Childhood cognitive ability and body composition in adulthood.

Auteur(s) :
Kumpulainen SM., Heinonen K., Salonen MK., Andersson S., Wolke D., Kajantie E., Eriksson JG., Räikkönen K.
Date :
Août, 2016
Source(s) :
Nutrition & Diabetes. #6:8 pe223
Adresse :
Institute of Behavioral Sciences, University of Helsinki, Helsinki, Finland.

Sommaire de l'article

Childhood cognitive ability has been identified as a novel risk factor for adulthood overweight and obesity as assessed by adult body mass index (BMI). BMI does not, however, distinguish fat-free and metabolically harmful fat tissue. Hence, we examined the associations between childhood cognitive abilities and body fat percentage (BF%) in young adulthood.

Participants of the Arvo Ylppö Longitudinal Study (n=816) underwent tests of general reasoning, visuomotor integration, verbal competence and language comprehension (M=100; s.d.=15) at the age of 56 months. At the age of 25 years, they underwent a clinical examination, including measurements of BF% by the InBody 3.0 eight-polar tactile electrode system, weight and height from which BMI (kg m(-2)) was calculated and waist circumference (cm).

After adjustments for sex, age and BMI-for-age s.d. score at 56 months, lower general reasoning and visuomotor integration in childhood predicted higher BMI (kg m(-2)) increase per s.d. unit decrease in cognitive ability (-0.32, 95% confidence interval -0.60,-0.05; -0.45, -0.75,-0.14, respectively) and waist circumference (cm) increase per s.d. unit decrease in cognitive ability (-0.84, -1.56,-0.11; -1.07,-1.88,-0.26, respectively) in adulthood. In addition, lower visuomotor integration predicted higher BF% per s.d. unit decrease in cognitive ability (-0.62,-1.14,-0.09). Associations between general reasoning and BMI/waist were attenuated when adjusted for smoking, alcohol consumption, intake of fruits and vegetables and physical activity in adulthood, and all associations, except for visuomotor integration and BMI, were attenuated when adjusted for parental and/or own attained education and/or birth weight.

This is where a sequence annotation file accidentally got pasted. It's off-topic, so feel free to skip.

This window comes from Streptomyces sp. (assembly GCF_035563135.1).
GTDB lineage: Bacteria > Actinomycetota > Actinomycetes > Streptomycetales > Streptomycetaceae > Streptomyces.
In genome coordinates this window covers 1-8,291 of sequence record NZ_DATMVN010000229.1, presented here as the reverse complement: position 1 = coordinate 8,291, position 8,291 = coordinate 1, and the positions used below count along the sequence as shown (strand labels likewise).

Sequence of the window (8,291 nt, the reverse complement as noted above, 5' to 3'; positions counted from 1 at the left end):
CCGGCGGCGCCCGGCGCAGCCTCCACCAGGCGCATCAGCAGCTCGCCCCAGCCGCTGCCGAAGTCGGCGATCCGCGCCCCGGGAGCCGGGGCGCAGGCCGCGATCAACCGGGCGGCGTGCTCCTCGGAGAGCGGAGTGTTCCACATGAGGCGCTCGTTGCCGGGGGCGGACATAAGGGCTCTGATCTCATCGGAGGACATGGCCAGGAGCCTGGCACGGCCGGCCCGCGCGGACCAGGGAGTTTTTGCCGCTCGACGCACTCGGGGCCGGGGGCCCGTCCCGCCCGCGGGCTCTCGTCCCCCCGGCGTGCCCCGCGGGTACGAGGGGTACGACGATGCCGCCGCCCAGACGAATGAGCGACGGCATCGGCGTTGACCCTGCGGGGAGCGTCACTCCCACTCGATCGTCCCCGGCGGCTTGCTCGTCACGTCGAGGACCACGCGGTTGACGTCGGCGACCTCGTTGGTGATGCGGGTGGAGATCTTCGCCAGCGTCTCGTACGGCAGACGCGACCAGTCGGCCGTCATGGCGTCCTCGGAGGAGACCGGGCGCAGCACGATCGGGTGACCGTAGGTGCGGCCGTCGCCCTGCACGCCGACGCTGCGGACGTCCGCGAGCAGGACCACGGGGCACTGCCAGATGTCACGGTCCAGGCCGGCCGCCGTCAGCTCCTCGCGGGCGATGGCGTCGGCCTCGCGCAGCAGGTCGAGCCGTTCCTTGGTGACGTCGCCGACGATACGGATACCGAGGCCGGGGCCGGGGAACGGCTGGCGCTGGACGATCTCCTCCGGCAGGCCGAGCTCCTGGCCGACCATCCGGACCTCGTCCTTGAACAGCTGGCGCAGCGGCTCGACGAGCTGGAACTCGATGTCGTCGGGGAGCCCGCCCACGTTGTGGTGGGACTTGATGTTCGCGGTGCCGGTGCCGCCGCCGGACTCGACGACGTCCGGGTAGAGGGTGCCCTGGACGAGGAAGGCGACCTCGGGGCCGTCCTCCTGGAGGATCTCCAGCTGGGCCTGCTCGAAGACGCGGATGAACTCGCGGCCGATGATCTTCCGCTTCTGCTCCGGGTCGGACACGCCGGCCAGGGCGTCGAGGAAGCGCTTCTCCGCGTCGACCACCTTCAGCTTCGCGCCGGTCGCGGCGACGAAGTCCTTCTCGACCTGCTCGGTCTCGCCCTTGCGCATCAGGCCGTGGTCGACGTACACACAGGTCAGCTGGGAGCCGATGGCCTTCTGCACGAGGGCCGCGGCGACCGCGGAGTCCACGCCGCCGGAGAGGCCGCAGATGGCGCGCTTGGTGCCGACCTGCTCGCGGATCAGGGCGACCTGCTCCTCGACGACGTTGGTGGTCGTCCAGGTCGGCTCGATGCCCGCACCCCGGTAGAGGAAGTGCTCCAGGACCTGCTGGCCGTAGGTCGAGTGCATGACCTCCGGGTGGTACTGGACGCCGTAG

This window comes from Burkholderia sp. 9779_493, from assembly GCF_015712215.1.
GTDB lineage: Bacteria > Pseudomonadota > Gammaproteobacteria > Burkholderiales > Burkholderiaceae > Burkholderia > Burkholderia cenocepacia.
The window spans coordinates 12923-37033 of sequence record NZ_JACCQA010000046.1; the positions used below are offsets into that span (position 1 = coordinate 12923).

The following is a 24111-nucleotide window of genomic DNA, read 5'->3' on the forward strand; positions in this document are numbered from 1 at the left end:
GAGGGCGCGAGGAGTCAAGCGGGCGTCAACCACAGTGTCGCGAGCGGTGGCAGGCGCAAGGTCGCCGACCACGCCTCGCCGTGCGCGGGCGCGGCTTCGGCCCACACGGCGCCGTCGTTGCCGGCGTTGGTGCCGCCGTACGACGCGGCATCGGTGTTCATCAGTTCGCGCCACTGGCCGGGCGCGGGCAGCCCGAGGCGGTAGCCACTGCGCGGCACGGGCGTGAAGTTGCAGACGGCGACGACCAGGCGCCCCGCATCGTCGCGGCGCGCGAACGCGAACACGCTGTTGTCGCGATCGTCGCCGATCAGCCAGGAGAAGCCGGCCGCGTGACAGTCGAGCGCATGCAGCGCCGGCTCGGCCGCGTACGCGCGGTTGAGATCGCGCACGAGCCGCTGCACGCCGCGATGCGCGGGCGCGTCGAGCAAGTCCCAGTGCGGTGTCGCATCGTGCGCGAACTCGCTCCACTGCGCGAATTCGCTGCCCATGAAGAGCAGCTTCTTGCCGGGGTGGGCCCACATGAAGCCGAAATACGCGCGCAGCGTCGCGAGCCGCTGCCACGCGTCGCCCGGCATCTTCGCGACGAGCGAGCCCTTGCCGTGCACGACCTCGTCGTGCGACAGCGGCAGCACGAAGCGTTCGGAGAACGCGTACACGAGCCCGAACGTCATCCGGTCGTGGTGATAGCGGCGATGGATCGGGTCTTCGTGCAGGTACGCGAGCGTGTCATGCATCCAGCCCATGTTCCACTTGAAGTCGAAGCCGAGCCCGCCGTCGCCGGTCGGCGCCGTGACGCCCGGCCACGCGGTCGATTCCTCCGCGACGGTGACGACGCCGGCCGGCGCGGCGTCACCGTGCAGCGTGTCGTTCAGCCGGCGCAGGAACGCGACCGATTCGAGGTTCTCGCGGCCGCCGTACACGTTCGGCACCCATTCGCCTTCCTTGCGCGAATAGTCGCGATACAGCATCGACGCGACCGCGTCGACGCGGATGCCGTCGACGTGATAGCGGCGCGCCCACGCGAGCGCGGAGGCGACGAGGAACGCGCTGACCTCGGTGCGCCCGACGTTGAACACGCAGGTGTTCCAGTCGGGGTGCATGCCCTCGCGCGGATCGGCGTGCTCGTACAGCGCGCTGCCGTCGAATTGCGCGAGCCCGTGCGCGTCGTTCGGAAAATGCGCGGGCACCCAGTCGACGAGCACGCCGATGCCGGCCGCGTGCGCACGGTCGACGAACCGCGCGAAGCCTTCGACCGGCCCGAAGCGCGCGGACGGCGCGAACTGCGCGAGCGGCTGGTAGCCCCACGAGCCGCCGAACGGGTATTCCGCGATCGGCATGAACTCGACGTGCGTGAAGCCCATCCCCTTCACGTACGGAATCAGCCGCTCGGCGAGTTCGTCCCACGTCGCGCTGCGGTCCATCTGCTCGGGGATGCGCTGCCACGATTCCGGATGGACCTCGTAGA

Of the measured childhood cognitive abilities, only lower visuomotor integration was associated with BF% in adulthood. This challenges the view that cognitive ability, at least when measured in early childhood, poses a risk for adiposity in adulthood, as characterized by higher BF%.

Source : Pubmed